守株待兔 Shǒu zhū dài tù  – waiting by a tree for a rabbit to turn up, or hoping for gain without pain.

Rabbits like a cushy life and can be a bit slack – especially when it comes to unpleasant tasks.

In their defence, rabbits are wonderful hosts, gracious, popular, peaceful and artistic. Also narcissistic, they like to be on the best dressed list and surrounded by the finer things in life like dining at the best establishments. Cultured and clean – they like sanitized environments – Covid has been kind to the rabbit!

Good at saving and keeping the finances under control, you also need to be patient with a rabbit. They can get bored and leave someone to finish off a project’s tedious details.

兔子尾巴长不了Tùzi wěibā cháng bù liǎo – a rabbit’s tail can’t be long – it won’t last long

Human population milestones have been reached in Rabbit years and amassing at increasing speed.

The world population hit 2 billion in 1927; 5 billion in 1987, 6 billion in 1999 and 7 billion in 2011; we just missed the 8 billion mark which clicked over late in 2022 

Rabbit Year Milestones:

1903 – First successful powered flight by the Wright Brothers; Australia’s second federal election was held, the first in the world in which women were permitted to vote and stand for parliament. 

1915 – Anzac Day evacuation from Gallipoli and 25 April commemorations started.

1927 – Australia’s first parliament convened in Canberra.

1939 – World War 2 started; Robert Menzies sworn in as Australia’s Prime Minister.

1951 – The ANZUS Treaty signed; ANZ Bank formed; first chiko rolls sold; The Australian Financial Review first published.

1963 – President John F Kennedy was assassinated; 250,000 people marched for civil rights in the US and Martin Luther King gave his famous speech; Indigenous Australians could vote in federal elections. 

1975 – Bill Gates founded Microsoft; Whitlam government sacked; Vietnam war ended; Indonesia invaded East Timor; colour TV arrived in Australia; The Racial Discrimination Act took effect in Australia; Medibank introduced.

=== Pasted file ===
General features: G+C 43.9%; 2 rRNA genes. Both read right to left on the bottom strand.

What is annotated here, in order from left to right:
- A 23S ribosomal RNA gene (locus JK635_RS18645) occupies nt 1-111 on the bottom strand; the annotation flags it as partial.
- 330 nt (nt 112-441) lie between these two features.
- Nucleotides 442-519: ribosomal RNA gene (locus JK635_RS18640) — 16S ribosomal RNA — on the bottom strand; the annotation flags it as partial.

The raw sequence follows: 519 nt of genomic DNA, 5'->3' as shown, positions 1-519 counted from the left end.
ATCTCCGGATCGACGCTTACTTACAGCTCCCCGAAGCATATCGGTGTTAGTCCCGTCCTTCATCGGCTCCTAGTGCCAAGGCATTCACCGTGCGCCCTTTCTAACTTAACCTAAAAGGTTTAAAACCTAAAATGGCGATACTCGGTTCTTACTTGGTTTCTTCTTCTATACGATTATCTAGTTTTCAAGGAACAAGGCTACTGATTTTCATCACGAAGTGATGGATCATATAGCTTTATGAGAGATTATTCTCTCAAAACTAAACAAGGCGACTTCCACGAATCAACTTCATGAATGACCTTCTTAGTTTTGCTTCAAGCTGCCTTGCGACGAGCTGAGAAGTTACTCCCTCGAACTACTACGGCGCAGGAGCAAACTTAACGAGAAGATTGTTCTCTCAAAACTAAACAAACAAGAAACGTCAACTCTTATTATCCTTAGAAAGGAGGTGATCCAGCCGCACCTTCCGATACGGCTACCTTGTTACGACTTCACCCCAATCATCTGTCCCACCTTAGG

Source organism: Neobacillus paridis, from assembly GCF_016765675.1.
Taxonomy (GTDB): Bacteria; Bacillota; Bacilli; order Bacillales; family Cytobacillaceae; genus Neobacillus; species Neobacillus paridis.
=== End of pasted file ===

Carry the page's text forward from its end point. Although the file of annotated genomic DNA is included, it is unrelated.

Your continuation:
1987 – The first mobile phone call was made in Australia; Black Monday: stock markets nosedived around the world; Black Tuesday – Australia’s All Ordinaries fell 25% the largest single day decline in stock market history;  Martial law in Taiwan ended after 38 years and so commenced  a democratisation process; the first Kentucky Fried Chicken restaurant in Mainland China opened in Beijing.

1999 – Macau returned to China – it was negotiated and came in to effect in 2 successive Rabbit years; Shanghai Pudong Airport opened; Australian referendum to become a republic and appoint a president replacing the Queen and Governor-General failed; Boris Yeltsin resigned as Russian President leaving Vladimir Putin as Acting President; GST bill passed in Australia. 

2011 – Arab Spring started; Tohoku earthquake and tsunami hit Japan’s east coast killing over 15,000; 6.3 deadly earthquake struck Christchurch; serious floods hit Australia’s east coast; Osama bin-laden killed; Prince William and Catherine Middleton married. 

Rabbiteers

Confucius, Queen Victoria, Napoleon, Joseph Stalin, Leon Trotsky, Fidel Castro, Joan of Arc, Marie Curie, Albert Einstein, Pope Benedict XVI, Jill Biden, Michael Kirby, David Hicks

Artistic Bunnies: Frank Sinatra, Germaine Greer John Cleese, Sidney Poitier, Geoffrey Rush, Kate Winslet, George Michael, Sting, George Orwell, Tolkien, Lewis Carroll, Whitney Houston, Angeline Jolie, Brad Pitt, Johnny Depp, Jet Li, Tommy Hilfiger, Michael Buble, Clive James, Jamie Oliver, Brett Whiteley, Phillip Adams, Fred Schepisi, Elle Macpherson, Paul Mercurio, Stan Grant, Sarah Snook

Sporty Bunnies: Novak Djokovic, Andy Murray, Denis Shapovalov, Alex De Minaur, Angelique Kerber, Elena Rybakina, Maria Sharapova, Evonne Goolagong-Cawley

Lionel Messi, Michael Jordan, Tiger Woods, David Beckham, Sebastian Vettel

Nathan Lyon, Cameron Green, Andrew Symonds, Jacques Kallis, Mike Hussey, Jason Gillespie

Australian pollies: PM Anthony Albanese (he has been quoted as saying he is going to “pull a rabbit out of his hat” and fix the energy crisis), former PM John Howard, former Foreign Minister Alexander Downer, Labor members: Josh Burns, Ged Kearney; Green Senator Mehreen Faruqi; Liberals Bridget Archer, Melissa Price, Senator James Paterson.

Rabbiting On in your Career

Rabbits rise fast: good in politics, diplomacy, government, law, the priesthood (Pope Benedict XVI), careers involving communication, antique collectors and academics.

Compatibility Stakes

Lacking commitment, bunnies go well with sheep, monkeys, pigs and oxen; not with snakes, rats and roosters.

The Rabbit bounces out of its hutch on 22 January and the Dragon roars in on 10 February 2024

So hop to it! Send your New Year Greetings to your Chinese friends and stakeholders.

If you need a hand (or paw) or e-card, reach out to Chin.

If you need help with a short, CNY campaign, contact our marketing team on 1300 792 446 or info@chincommunications.com.au

Thanks to our translator intern Ben Owen for his help with Rabbit research and idioms.